In January this year, Purplebricks real estate changed its appointment forms, websites and advertising, to make clear that consumers must pay the ‘fixed fee’ regardless of whether Purplebricks are successful in selling the property and that extra fees are payable for additional services.
Now we know why.
On 5 March 2018, the Queensland Government announced that Purplebricks had entered into enforceable undertakings with the Office of Fair Trading (the OFT) for alleged breaches of the Australian Consumer Law and the Property Occupations Act 2014.
The details are as follows.
The breaches of the Australian Consumer Law
Purplebricks is a real estate agency which provides real estate products and services for a fixed fee. Consumers appoint it to sell their property using an on-line form, a ‘Service Agreement’. Purplebricks provides the services using real estate agents and sales persons employed by or contacted to it.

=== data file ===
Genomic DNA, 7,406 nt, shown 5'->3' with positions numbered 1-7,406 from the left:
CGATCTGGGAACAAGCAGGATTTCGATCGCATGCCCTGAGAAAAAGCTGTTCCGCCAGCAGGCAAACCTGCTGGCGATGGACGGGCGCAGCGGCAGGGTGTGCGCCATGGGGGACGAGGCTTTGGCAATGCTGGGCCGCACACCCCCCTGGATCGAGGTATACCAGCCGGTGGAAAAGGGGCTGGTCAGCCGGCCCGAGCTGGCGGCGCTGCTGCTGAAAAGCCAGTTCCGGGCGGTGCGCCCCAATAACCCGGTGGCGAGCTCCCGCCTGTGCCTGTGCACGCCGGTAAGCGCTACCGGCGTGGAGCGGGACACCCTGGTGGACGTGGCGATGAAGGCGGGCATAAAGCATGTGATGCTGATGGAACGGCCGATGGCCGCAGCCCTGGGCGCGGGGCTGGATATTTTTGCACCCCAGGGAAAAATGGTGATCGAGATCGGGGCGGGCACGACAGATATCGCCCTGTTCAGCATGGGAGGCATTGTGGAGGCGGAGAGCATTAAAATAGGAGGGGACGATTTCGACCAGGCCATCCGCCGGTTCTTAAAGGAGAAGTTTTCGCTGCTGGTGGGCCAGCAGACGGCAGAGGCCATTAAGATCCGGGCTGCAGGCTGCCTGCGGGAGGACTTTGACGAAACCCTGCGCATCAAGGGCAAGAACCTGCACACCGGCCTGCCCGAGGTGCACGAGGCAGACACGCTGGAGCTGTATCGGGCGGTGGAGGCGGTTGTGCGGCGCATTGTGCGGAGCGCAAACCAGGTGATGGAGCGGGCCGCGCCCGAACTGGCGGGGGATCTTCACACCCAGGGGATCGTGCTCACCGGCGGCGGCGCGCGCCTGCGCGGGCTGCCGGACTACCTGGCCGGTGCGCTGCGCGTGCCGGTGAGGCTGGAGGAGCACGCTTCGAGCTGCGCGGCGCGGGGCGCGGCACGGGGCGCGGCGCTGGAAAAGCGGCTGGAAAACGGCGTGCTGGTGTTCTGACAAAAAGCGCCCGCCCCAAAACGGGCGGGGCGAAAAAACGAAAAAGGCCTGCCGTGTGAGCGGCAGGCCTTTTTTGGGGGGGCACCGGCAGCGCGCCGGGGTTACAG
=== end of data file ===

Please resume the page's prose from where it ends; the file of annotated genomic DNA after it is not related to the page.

Complaints were made to the OFT by consumers that the Purplebricks website and advertising were misleading because:
- Consumers were not made aware in advertisements that the fixed fees were payable regardless of whether a property was sold. They needed to read the ‘Service Agreement’ on the website to find this obligation.
- Consumers were ‘tied in’ to pay the ‘fixed fee’ for the services because the agency appointment agreement was not transparent (the approved form in Queensland – Form 6 Appointment of a Real Estate Agent, was not followed).
- Consumers were not told in the Agreement or on the website that the additional fee paid for open viewings on the ‘Accompanied Viewings’ option was for a limited number of inspections.